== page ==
In XML, entities are variables used to define shorcuts to standard text or special
characters. In XML an entity is made up of three parts - an ampersand (&), an entity
name, and a semicolon (;). The general format of an entity is shown below:
<!ENTITY entity-name "entity-value">
Listing 2-8. Formatting entities.
entity-name refers to the name of the entitiy and
entity-value is the value for the defined entity.
Instead of typing the same text over and over again, you can define an entity to
contain the text and then you only need to use the entity where you want to insert
the text. Because the entity is expanded by the parser, you can be assured that
you'll get the same text in every location. The example below shows how to define
and use an entity.
<!ENTITY college "Middle Georgia State University">
Listing 2-9. Defining entities.
In the example, an XML contains the element
The element includes the user-defined entity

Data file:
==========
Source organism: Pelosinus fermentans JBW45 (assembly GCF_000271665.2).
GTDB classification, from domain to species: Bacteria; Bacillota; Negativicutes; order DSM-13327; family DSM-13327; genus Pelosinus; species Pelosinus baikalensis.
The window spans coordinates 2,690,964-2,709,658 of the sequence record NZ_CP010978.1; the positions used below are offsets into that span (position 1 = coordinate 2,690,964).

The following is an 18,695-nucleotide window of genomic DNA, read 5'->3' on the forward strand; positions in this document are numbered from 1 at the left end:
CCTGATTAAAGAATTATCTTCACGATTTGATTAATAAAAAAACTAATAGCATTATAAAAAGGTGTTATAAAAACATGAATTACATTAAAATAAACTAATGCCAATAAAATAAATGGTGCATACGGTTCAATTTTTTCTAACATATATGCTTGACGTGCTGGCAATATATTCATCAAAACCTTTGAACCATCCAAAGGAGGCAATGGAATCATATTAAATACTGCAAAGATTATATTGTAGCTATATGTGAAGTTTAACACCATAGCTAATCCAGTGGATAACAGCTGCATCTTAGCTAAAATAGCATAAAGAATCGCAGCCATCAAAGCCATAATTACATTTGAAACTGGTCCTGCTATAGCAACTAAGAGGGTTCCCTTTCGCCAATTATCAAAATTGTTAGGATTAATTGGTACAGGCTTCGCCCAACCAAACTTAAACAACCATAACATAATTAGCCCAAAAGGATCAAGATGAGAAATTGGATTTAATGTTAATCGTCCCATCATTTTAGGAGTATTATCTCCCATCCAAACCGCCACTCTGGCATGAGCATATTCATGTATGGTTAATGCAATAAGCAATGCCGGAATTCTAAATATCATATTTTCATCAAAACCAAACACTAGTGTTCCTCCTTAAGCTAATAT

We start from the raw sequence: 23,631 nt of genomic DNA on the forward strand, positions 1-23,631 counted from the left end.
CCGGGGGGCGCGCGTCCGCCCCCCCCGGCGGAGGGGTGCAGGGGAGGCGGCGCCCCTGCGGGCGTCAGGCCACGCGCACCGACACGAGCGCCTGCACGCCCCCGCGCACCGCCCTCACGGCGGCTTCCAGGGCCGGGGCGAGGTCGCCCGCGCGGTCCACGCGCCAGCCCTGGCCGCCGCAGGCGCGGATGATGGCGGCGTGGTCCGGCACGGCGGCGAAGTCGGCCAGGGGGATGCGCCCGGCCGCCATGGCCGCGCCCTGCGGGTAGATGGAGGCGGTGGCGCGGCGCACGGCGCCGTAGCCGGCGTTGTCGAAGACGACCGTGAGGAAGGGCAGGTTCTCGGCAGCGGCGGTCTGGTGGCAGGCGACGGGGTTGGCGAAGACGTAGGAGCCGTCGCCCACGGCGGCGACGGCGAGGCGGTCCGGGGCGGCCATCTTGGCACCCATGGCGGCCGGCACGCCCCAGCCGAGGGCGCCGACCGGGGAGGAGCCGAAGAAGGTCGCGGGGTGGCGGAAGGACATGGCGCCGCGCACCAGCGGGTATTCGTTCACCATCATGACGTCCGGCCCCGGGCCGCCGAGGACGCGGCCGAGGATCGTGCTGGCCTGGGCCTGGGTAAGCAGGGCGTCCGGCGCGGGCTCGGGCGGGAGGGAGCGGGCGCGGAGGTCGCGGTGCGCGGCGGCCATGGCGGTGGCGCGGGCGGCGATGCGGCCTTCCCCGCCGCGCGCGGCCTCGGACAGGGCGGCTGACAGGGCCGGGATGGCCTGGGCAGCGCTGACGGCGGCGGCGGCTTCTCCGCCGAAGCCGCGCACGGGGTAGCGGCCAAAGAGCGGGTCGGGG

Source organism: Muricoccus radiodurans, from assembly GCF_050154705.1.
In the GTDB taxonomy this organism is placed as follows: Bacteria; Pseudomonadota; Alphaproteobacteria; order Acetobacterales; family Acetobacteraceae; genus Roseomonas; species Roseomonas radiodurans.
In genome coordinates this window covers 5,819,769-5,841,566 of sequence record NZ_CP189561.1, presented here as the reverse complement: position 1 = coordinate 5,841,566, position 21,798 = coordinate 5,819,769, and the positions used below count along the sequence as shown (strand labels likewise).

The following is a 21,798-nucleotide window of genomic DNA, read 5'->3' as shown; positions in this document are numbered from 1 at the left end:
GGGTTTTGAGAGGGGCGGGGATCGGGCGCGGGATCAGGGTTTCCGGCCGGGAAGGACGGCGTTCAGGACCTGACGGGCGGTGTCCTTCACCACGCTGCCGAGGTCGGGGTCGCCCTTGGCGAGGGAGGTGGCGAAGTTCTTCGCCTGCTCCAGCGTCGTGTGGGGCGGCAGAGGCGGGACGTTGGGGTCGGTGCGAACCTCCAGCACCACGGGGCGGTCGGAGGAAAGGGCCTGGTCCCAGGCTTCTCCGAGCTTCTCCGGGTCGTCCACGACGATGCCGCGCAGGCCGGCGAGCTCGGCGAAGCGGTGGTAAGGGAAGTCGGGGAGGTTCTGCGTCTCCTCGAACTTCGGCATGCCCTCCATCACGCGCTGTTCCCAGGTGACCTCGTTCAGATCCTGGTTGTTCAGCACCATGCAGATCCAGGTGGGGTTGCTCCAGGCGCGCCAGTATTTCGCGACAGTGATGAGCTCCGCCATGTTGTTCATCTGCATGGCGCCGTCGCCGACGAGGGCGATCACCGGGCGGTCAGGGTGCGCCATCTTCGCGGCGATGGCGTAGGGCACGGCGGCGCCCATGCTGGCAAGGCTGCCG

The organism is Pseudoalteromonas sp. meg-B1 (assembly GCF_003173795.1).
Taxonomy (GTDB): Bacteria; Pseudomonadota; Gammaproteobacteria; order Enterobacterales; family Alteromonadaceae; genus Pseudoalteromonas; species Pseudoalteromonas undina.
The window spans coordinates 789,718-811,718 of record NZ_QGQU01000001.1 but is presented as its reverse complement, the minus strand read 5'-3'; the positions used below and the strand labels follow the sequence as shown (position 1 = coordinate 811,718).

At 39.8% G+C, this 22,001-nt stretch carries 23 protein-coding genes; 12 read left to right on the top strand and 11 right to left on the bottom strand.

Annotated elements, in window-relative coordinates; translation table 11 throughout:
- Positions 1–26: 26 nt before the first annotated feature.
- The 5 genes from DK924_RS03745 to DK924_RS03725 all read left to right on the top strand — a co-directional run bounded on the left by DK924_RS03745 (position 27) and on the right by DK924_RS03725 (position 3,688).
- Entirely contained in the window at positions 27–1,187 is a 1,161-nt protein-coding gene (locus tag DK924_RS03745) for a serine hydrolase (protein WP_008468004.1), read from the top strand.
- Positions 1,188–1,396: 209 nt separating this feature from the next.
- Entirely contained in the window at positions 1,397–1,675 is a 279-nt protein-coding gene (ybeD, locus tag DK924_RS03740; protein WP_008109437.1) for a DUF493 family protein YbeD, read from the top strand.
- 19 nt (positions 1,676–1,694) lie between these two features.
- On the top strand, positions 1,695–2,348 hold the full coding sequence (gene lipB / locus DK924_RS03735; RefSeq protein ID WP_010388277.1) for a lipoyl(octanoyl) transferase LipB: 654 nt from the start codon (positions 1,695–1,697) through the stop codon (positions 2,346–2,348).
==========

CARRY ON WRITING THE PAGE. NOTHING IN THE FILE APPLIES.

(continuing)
&college;. In the
DTD file, the internal entity college is defined as "Middle Georgia
State University". The user-defined entity can now be used anywhere in the XML file
to define the college name. It is not necessary to re-type "Middle Georgia State
University" each time. When the XML is viewed in the browser, the entity is parsed
and displayed as
<collegename>Middle Georgia State University</collegename>.
The following table contains a list of pre-defined entities that can be used in
XML without being declared in the DTD.
||The less than sign (<)
||The greater than sign (>)
||The ampersand (&)
||The single quote or apostrophe (')
||The double quote (")